New Law Mandates Training For Human Resources Employees And Others Pertaining To Child Abuse And Neglect

Jackson Lewis P.C.
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On September 29, 2020, the Governor signed Assembly Bill 1963 which amends Section 11165.7 of the Penal Code, relating to mandated reporters of child abuse.

The existing law, the Child Abuse, and Neglect Reporting Act, requires a mandated reporter, as defined, to report whenever they, in their professional capacity or within the scope of their employment, have knowledge of or observed a child whom the mandated reporter knows or reasonably suspects has been the victim of child abuse or neglect. Failure by a mandated reporter to report an incident of known or reasonably suspected child abuse or neglect is a misdemeanor punishable by up to six months of confinement in a county jail, by a fine of $1,000, or both. Under existing law, employers are strongly encouraged to provide their employees who are mandated reporters with training in these duties, including training in the identification and reporting of child abuse and neglect.

This bill adds a human resource employee of a business with five or more employees that employ minors to the list of individuals who are mandated reporters. The bill also adds, for the purposes of reporting sexual abuse, an adult whose duties require direct contact with and supervision of minors in the performance of the minors’ duties in the workplace of a business with five or more employees to the list of individuals who are mandated reporters. The bill requires those employers to provide their employees who are mandated reporters with training on identification and reporting of child abuse and neglect. By imposing the reporting requirements on a new class of persons, for whom failure to report specified conduct is a crime, this bill would impose a state-mandated local program.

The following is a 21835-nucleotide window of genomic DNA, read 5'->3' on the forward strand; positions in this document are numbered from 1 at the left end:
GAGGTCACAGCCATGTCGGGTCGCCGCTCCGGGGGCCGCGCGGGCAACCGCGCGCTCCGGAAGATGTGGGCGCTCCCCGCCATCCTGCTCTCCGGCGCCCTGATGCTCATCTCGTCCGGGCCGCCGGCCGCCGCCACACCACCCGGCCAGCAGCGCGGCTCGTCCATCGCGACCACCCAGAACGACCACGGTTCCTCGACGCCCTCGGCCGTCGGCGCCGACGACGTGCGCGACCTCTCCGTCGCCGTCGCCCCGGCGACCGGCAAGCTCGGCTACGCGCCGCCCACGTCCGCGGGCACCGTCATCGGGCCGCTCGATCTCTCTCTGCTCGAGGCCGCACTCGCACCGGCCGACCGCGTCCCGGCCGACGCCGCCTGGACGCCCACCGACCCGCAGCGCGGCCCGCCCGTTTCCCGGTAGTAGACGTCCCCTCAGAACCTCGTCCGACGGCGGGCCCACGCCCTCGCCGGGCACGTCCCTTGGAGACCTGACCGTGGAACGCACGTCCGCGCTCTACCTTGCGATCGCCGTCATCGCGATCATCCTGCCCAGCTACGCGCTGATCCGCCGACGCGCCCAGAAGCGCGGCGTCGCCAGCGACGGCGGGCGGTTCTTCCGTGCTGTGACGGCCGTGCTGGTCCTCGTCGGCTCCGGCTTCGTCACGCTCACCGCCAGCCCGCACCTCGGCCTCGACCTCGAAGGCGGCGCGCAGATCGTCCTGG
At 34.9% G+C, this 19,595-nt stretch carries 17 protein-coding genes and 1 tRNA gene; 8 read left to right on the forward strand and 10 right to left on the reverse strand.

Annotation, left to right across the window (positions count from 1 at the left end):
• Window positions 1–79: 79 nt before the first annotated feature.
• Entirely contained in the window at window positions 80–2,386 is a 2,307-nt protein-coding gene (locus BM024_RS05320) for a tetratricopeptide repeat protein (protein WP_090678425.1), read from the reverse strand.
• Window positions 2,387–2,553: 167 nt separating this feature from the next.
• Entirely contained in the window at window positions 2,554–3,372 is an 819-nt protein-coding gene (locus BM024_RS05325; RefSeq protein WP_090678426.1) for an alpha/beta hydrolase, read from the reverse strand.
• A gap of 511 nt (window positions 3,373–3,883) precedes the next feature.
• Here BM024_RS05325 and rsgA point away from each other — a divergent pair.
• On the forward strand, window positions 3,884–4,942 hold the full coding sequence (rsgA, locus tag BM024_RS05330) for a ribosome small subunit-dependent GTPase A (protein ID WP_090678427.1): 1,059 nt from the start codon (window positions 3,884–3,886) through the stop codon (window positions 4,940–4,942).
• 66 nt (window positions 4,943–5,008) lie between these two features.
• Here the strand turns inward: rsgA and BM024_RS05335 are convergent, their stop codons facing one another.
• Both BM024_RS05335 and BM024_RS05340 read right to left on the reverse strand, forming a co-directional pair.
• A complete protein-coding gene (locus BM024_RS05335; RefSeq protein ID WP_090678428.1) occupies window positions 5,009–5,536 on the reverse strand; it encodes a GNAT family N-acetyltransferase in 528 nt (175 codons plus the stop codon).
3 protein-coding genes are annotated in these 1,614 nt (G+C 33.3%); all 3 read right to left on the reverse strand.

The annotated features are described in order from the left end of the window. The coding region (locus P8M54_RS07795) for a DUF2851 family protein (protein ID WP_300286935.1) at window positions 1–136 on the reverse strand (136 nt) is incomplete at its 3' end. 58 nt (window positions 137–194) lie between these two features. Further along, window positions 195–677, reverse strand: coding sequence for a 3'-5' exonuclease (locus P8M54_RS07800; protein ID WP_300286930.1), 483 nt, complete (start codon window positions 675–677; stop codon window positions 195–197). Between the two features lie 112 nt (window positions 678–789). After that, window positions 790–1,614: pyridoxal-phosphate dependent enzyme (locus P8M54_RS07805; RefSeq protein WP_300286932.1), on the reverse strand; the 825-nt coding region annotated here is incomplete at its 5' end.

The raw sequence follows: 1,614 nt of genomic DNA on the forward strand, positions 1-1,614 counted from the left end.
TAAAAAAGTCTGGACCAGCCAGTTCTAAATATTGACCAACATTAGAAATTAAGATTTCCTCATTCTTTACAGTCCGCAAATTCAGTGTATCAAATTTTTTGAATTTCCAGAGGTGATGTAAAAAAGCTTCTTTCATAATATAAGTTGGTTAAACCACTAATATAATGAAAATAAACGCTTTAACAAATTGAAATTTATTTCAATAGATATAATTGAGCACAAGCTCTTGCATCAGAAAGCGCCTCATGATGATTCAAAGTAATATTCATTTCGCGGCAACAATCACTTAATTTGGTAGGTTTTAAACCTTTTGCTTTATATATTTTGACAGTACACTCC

The California Constitution requires the state to reimburse local agencies and school districts for certain costs mandated by the state. Statutory provisions establish procedures for making that reimbursement. This bill provides that no reimbursement is required by this act for a specified reason.

What does this bill mean for California employers?

Any California employer with five or more employees that employ minors will have to provide training on identification and reporting of child abuse and neglect to the following two new classes of mandated reporters – (1) all human resources employees and (2) all adults whose duties require direct contact with and supervision of minors in the performance of the minors’ duties in the workplace.

Also, although this new law imposes a state-mandated local program on local agencies and school districts by requiring training on identification and reporting of child abuse and neglect, California employers who are subject to this new law will not be able to seek reimbursement for the costs of such training.

DISCLAIMER: Because of the generality of this update, the information provided herein may not be applicable in all situations and should not be acted upon without specific legal advice based on particular situations.

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